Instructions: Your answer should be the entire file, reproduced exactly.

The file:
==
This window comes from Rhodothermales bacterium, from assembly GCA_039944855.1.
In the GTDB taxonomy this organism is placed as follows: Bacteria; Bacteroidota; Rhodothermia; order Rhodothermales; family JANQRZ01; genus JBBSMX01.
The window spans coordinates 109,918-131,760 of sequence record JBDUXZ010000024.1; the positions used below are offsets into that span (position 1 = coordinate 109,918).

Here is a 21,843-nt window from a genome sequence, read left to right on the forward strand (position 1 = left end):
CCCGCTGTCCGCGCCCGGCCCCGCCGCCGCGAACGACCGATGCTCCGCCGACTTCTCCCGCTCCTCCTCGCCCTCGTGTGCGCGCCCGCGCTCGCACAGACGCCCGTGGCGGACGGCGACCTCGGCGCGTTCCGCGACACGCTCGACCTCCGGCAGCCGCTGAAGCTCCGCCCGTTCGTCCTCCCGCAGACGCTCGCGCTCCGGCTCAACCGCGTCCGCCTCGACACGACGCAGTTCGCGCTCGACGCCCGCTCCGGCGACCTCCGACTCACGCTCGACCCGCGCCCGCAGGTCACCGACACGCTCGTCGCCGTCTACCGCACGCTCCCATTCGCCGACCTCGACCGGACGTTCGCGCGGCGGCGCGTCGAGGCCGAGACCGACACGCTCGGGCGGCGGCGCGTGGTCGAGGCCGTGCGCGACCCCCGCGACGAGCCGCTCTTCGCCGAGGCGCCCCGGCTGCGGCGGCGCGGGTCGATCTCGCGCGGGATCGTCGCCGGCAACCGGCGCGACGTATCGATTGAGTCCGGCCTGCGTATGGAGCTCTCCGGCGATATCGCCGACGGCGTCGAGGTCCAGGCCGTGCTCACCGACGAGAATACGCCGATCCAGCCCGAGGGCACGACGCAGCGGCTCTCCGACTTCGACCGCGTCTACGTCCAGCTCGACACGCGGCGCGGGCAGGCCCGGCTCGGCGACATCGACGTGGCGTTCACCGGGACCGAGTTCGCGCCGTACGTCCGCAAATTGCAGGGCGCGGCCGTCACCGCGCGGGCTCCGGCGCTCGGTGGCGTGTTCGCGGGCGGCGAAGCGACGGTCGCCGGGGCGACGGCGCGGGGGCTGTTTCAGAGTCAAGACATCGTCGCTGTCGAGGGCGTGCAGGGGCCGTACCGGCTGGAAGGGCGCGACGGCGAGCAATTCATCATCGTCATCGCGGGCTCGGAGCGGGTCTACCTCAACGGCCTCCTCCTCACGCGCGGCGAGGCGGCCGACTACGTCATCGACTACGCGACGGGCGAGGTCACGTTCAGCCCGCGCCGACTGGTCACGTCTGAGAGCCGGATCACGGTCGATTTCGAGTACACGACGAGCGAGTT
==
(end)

This window comes from Rhodothermales bacterium, from assembly GCA_039944855.1.
In the GTDB taxonomy this organism is placed as follows: Bacteria; Bacteroidota; Rhodothermia; order Rhodothermales; family JANQRZ01; genus JBBSMX01.
The window spans coordinates 109,918-131,760 of sequence record JBDUXZ010000024.1; the positions used below are offsets into that span (position 1 = coordinate 109,918).

Here is a 21,843-nt window from a genome sequence, read left to right on the forward strand (position 1 = left end):
CCCGCTGTCCGCGCCCGGCCCCGCCGCCGCGAACGACCGATGCTCCGCCGACTTCTCCCGCTCCTCCTCGCCCTCGTGTGCGCGCCCGCGCTCGCACAGACGCCCGTGGCGGACGGCGACCTCGGCGCGTTCCGCGACACGCTCGACCTCCGGCAGCCGCTGAAGCTCCGCCCGTTCGTCCTCCCGCAGACGCTCGCGCTCCGGCTCAACCGCGTCCGCCTCGACACGACGCAGTTCGCGCTCGACGCCCGCTCCGGCGACCTCCGACTCACGCTCGACCCGCGCCCGCAGGTCACCGACACGCTCGTCGCCGTCTACCGCACGCTCCCATTCGCCGACCTCGACCGGACGTTCGCGCGGCGGCGCGTCGAGGCCGAGACCGACACGCTCGGGCGGCGGCGCGTGGTCGAGGCCGTGCGCGACCCCCGCGACGAGCCGCTCTTCGCCGAGGCGCCCCGGCTGCGGCGGCGCGGGTCGATCTCGCGCGGGATCGTCGCCGGCAACCGGCGCGACGTATCGATTGAGTCCGGCCTGCGTATGGAGCTCTCCGGCGATATCGCCGACGGCGTCGAGGTCCAGGCCGTGCTCACCGACGAGAATACGCCGATCCAGCCCGAGGGCACGACGCAGCGGCTCTCCGACTTCGACCGCGTCTACGTCCAGCTCGACACGCGGCGCGGGCAGGCCCGGCTCGGCGACATCGACGTGGCGTTCACCGGGACCGAGTTCGCGCCGTACGTCCGCAAATTGCAGGGCGCGGCCGTCACCGCGCGGGCTCCGGCGCTCGGTGGCGTGTTCGCGGGCGGCGAAGCGACGGTCGCCGGGGCGACGGCGCGGGGGCTGTTTCAGAGTCAAGACATCGTCGCTGTCGAGGGCGTGCAGGGGCCGTACCGGCTGGAAGGGCGCGACGGCGAGCAATTCATCATCGTCATCGCGGGCTCGGAGCGGGTCTACCTCAACGGCCTCCTCCTCACGCGCGGCGAGGCGGCCGACTACGTCATCGACTACGCGACGGGCGAGGTCACGTTCAGCCCGCGCCGACTGGTCACGTCTGAGAGCCGGATCACGGTCGATTTCGAGTACACGACGAGCGAGTT